11 Oct 17

Can we modify the divorce agreement if we both consent to it?

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Many couples enter into a divorce thinking it’s a great way to be free of one another for the rest of their lives, but that’s not how it works for many couples. If you have an alimony agreement or you share kids and custody as well as child support issues, you won’t ever be truly free of your spouse even when you divorce. The thing you can do is come up with a divorce agreement you both agree to. Your entire divorce process is made much easier when you both agree to the terms and conditions, when you don’t fight about it, and when you make the situation easy by going into it with a good attitude.

Going into the divorce looking for a fight is a great way to make it more complicated, and that’s what so many people see when they get a divorce. You can come up with an agreement and sign the paperwork, and your paperwork will be filed and the divorce granted quickly and efficiently. What happens, though, when you later decide you don’t agree with the divorce agreement?

When You No Longer Agree to the Settlement

Just because you got what you wanted in your divorce doesn’t mean that’s what you’re happy with the rest of your life. The kids get older and you no longer need the same amount of money to help care for them. You get remarried and you know you don’t need your spouse to pay child support anymore when he’s struggling with his own job and you’re financially sound. You move across the country, or you decide to downsize and save money, or make decisions that allow you to change your settlement agreement.

Can that be changed? It can, and it’s not that difficult if you both agree to the changes. The thing you can do if you want to change your divorce settlement is call your ex-spouse and discuss the changes. Let them know where you stand, why you want to make changes, or what is going on in your life to require you make these changes. See if your spouse is willing and able to go with you to the court to request these legal changes are made.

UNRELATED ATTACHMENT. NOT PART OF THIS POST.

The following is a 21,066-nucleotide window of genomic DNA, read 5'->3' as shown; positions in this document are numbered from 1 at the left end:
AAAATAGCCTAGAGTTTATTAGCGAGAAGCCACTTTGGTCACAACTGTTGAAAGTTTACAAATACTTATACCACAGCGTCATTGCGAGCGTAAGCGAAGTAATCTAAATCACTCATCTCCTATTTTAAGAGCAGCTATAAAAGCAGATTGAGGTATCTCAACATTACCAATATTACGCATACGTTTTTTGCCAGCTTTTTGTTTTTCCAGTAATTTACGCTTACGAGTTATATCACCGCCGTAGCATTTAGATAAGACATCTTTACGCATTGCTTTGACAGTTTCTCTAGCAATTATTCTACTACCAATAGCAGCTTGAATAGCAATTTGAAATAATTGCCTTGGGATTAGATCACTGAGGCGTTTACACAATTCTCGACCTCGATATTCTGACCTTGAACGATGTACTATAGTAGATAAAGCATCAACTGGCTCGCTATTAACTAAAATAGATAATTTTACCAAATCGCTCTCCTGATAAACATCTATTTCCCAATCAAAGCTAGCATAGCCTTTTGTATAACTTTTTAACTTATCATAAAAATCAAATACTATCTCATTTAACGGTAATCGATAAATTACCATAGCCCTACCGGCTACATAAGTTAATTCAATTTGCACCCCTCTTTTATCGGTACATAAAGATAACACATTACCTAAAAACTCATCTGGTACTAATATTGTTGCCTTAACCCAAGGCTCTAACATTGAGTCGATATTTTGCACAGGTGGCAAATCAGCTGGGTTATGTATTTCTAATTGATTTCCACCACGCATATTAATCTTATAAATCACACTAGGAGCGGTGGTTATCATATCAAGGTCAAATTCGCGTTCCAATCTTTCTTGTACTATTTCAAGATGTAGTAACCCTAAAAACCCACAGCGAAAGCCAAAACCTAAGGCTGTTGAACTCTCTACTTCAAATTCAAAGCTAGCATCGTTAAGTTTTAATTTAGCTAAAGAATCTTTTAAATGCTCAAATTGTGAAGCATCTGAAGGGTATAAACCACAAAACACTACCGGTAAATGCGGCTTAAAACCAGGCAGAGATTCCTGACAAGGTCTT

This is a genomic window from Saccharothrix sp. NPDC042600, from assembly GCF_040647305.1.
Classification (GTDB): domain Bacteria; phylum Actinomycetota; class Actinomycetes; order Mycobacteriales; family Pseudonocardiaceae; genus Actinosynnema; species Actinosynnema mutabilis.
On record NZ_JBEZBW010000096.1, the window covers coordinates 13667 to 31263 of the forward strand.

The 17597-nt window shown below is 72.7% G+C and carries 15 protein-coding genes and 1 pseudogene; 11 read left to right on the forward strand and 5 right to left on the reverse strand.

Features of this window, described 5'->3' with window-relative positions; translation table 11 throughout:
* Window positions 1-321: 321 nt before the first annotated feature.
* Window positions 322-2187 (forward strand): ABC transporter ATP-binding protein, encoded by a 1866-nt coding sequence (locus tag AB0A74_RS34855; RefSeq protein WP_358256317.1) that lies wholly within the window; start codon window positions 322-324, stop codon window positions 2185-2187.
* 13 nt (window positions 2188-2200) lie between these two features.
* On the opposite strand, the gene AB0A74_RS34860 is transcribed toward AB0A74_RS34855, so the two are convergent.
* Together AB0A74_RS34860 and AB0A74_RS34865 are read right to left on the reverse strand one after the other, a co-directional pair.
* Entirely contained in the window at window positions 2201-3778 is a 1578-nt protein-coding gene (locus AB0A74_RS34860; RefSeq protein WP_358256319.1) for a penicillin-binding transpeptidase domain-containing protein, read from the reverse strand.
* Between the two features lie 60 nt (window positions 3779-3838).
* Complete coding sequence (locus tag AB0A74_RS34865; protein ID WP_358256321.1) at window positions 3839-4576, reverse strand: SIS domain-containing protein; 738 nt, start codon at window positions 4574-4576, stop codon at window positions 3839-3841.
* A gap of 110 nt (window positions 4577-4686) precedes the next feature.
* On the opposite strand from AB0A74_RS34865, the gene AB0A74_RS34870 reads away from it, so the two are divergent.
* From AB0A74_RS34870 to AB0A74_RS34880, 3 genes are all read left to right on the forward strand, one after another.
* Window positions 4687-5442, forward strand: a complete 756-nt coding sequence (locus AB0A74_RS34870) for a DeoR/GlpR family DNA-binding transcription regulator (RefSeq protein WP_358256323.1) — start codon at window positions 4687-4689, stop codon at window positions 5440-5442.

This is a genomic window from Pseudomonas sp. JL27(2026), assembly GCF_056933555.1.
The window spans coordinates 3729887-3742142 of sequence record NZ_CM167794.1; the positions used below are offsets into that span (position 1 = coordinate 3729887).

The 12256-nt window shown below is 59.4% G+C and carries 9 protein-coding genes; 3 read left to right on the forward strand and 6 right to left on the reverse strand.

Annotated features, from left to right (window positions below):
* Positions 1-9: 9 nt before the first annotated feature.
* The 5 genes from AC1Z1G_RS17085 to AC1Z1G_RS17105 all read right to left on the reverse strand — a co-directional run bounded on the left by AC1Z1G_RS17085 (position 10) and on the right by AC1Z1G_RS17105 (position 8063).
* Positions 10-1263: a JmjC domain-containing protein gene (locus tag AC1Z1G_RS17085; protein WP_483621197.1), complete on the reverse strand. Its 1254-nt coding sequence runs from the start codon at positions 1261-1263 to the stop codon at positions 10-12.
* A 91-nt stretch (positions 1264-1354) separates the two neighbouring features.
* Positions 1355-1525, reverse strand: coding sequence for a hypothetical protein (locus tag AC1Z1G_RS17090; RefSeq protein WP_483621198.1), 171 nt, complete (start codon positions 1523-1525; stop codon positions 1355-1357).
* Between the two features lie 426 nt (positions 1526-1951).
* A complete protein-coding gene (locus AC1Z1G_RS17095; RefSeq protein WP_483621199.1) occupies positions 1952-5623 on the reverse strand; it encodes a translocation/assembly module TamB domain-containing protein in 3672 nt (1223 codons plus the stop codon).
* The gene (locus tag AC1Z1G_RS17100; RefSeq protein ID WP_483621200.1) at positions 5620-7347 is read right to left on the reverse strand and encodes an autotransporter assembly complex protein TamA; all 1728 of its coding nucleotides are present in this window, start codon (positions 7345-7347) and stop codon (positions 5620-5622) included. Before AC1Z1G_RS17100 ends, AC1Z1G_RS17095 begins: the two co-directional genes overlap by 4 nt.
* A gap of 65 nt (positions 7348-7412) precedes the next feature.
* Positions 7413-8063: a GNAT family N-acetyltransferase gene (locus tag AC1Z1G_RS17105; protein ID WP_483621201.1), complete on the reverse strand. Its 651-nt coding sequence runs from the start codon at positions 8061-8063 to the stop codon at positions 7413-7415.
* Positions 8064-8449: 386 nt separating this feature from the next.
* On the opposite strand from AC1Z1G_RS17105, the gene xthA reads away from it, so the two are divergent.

If you are both in agreement, you must do nothing more than go to the court and file paperwork asking to make a few changes. Outline the changes you want to make, sign the agreement, and the judge won’t spend too much time going over things. The judge just wants to know that you’re both in agreement with the new terms, and it’s not that difficult to go through with it at that point.

It’s when you’re not in agreement that things become difficult. It’s easier for both you and your ex to discuss the changes before you go to the court. It’s not uncommon for your ex to be more willing to negotiate and work with you to come up with new settlement terms if you have the good faith to discuss it ahead of time rather than serving him or her with papers without a heads up. Doing the job of making this call can make the entire situation a lot easier.

If you want to make the process even simpler, call an attorney to work with you to help make the process faster. You have options, and an attorney can help you come up with a satisfactory new agreement and have it made legal a lot faster. It’s a good idea to allow someone who is familiar with divorce settlements draft it and go over it, but you should both use different attorneys who have your interests at heart. It’s not difficult to change the settlement when both parties agree, but it’s always easier to make the decision together.

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